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J Alzheimers Dis. 2010;21(2):349-60. doi: 10.3233/JAD-2010-091513.

From FUS to Fibs: what's new in frontotemporal dementia?

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  • 1Prince of Wales Medical Research Institute, University of New South Wales, Sydney, Australia.

Abstract

Frontotemporal dementia (FTD) is an important cause of non-Alzheimer's dementia and is the second most common cause of young onset dementia. FTD presents with progressive changes in behavior and personality (behavioral variant FTD) or language deficits (also known as primary progressive aphasia), although both commonly coexist. Patients with progressive aphasia are subclassified according to the pattern of language deficits into those with progressive non-fluent aphasia (PNFA) and semantic dementia (SD). FTD is pathologically heterogeneous, both macroscopically and on a molecular level, with tau positive, TDP-43 positive, and FUS positive intraneuronal inclusions recognized on immunohistochemical analysis. TDP-43 positive inclusions are also a feature of amyotrophic lateral sclerosis pathology, corroborating the observation of overlapping clinical features between the two conditions and reaffirming the FTD-ALS disease spectrum. Most FTD cases are sporadic, but an important minority is inherited in an autosomal dominant fashion, most commonly due to MAPT or progranulin gene mutations. Familial clusters of FTD and amyotrophic lateral sclerosis are also recognized but poorly understood. This paper reviews the clinical phenotypes, assessment and treatment of FTD in light of recent pathological and genetic discoveries.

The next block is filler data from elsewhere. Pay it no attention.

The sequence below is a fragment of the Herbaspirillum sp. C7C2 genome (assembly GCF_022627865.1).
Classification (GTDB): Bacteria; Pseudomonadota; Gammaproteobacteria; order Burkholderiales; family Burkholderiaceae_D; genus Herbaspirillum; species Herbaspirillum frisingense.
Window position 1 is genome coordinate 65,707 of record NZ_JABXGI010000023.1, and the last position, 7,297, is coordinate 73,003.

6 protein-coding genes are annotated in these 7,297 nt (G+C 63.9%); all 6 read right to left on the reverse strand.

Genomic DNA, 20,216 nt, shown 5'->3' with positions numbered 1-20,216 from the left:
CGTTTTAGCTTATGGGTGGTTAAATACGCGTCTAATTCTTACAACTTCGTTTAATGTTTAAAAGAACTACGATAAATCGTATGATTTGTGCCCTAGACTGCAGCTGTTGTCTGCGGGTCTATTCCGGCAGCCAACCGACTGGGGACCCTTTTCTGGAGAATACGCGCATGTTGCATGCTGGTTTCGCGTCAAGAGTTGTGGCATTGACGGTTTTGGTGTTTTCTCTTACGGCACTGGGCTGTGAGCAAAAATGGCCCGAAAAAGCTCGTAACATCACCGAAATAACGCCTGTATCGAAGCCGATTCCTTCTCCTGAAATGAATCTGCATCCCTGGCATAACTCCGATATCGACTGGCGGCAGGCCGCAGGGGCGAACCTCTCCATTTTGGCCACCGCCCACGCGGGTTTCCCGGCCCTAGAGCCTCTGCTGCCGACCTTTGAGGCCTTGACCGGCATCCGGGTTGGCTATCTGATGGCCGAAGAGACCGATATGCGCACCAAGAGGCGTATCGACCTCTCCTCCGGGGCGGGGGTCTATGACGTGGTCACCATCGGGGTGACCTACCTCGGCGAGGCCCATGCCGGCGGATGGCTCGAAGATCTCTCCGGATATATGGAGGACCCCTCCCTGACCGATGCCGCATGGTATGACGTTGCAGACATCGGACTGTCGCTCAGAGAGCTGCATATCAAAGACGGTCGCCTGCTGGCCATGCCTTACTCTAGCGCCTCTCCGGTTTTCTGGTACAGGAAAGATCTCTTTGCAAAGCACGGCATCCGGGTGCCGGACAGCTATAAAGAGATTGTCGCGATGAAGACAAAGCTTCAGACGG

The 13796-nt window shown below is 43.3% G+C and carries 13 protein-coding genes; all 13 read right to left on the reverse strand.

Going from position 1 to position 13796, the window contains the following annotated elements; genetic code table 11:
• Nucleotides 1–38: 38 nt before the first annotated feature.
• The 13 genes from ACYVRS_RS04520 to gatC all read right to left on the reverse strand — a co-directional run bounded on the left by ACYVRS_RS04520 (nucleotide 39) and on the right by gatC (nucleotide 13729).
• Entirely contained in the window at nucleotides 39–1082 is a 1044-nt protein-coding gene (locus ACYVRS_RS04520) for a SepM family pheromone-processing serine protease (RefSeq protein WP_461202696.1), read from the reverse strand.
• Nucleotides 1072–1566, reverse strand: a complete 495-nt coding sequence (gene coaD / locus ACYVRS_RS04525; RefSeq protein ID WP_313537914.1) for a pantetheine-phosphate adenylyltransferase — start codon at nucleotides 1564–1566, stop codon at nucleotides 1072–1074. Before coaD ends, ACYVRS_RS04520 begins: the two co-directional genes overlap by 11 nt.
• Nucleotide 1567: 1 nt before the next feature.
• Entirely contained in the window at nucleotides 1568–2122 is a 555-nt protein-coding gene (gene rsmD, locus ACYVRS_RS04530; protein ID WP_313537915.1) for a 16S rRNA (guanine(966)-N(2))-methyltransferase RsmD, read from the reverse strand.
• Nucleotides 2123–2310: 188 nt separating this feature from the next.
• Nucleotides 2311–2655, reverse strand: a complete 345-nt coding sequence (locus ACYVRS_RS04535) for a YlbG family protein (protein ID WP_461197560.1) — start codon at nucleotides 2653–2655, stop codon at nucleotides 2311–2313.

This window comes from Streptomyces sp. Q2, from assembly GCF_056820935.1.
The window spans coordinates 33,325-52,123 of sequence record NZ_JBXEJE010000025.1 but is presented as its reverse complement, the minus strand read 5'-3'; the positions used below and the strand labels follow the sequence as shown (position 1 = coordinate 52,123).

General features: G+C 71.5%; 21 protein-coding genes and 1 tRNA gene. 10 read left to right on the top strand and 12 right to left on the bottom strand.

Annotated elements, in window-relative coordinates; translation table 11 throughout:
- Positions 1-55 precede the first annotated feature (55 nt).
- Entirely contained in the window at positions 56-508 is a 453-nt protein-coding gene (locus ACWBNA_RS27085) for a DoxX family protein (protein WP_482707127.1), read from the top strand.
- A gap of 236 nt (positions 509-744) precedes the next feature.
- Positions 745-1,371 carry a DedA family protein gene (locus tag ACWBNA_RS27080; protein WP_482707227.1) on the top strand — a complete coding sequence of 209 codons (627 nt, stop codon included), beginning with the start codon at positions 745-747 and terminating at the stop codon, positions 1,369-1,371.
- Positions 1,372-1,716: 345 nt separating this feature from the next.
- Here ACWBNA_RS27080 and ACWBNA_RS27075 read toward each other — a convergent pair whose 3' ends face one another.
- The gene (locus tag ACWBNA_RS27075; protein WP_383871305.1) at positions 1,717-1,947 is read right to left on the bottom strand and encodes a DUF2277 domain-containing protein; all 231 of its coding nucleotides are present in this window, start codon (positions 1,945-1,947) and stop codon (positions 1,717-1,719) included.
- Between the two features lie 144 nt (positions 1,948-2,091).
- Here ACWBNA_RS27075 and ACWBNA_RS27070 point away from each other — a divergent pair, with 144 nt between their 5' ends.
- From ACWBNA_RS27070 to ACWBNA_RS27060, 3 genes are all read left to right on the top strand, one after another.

PMID:
20413882
[PubMed - indexed for MEDLINE]
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